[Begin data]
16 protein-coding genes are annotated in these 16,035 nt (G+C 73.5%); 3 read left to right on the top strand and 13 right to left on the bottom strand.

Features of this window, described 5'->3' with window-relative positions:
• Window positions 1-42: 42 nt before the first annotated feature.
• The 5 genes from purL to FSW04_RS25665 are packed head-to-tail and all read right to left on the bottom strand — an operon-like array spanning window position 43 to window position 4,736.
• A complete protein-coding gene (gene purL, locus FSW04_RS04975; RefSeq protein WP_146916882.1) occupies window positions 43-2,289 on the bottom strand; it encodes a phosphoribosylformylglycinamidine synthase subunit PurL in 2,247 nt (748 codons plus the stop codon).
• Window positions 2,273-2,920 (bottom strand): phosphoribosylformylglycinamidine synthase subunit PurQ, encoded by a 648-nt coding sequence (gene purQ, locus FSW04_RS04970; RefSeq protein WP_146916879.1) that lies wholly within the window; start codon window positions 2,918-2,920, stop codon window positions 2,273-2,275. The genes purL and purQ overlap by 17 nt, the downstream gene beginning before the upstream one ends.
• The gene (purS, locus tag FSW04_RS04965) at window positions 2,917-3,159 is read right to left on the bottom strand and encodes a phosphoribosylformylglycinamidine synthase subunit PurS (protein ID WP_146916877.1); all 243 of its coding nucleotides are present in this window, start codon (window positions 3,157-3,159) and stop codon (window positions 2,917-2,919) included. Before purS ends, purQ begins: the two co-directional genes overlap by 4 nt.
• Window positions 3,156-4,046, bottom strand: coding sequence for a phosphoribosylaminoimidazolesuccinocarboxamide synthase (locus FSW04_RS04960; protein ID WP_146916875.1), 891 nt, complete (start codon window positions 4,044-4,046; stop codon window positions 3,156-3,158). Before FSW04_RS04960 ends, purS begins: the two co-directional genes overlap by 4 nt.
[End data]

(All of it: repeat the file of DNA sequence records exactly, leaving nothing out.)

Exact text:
16 protein-coding genes are annotated in these 16,035 nt (G+C 73.5%); 3 read left to right on the top strand and 13 right to left on the bottom strand.

Features of this window, described 5'->3' with window-relative positions:
• Window positions 1-42: 42 nt before the first annotated feature.
• The 5 genes from purL to FSW04_RS25665 are packed head-to-tail and all read right to left on the bottom strand — an operon-like array spanning window position 43 to window position 4,736.
• A complete protein-coding gene (gene purL, locus FSW04_RS04975; RefSeq protein WP_146916882.1) occupies window positions 43-2,289 on the bottom strand; it encodes a phosphoribosylformylglycinamidine synthase subunit PurL in 2,247 nt (748 codons plus the stop codon).
• Window positions 2,273-2,920 (bottom strand): phosphoribosylformylglycinamidine synthase subunit PurQ, encoded by a 648-nt coding sequence (gene purQ, locus FSW04_RS04970; RefSeq protein WP_146916879.1) that lies wholly within the window; start codon window positions 2,918-2,920, stop codon window positions 2,273-2,275. The genes purL and purQ overlap by 17 nt, the downstream gene beginning before the upstream one ends.
• The gene (purS, locus tag FSW04_RS04965) at window positions 2,917-3,159 is read right to left on the bottom strand and encodes a phosphoribosylformylglycinamidine synthase subunit PurS (protein ID WP_146916877.1); all 243 of its coding nucleotides are present in this window, start codon (window positions 3,157-3,159) and stop codon (window positions 2,917-2,919) included. Before purS ends, purQ begins: the two co-directional genes overlap by 4 nt.
• Window positions 3,156-4,046, bottom strand: coding sequence for a phosphoribosylaminoimidazolesuccinocarboxamide synthase (locus FSW04_RS04960; protein ID WP_146916875.1), 891 nt, complete (start codon window positions 4,044-4,046; stop codon window positions 3,156-3,158). Before FSW04_RS04960 ends, purS begins: the two co-directional genes overlap by 4 nt.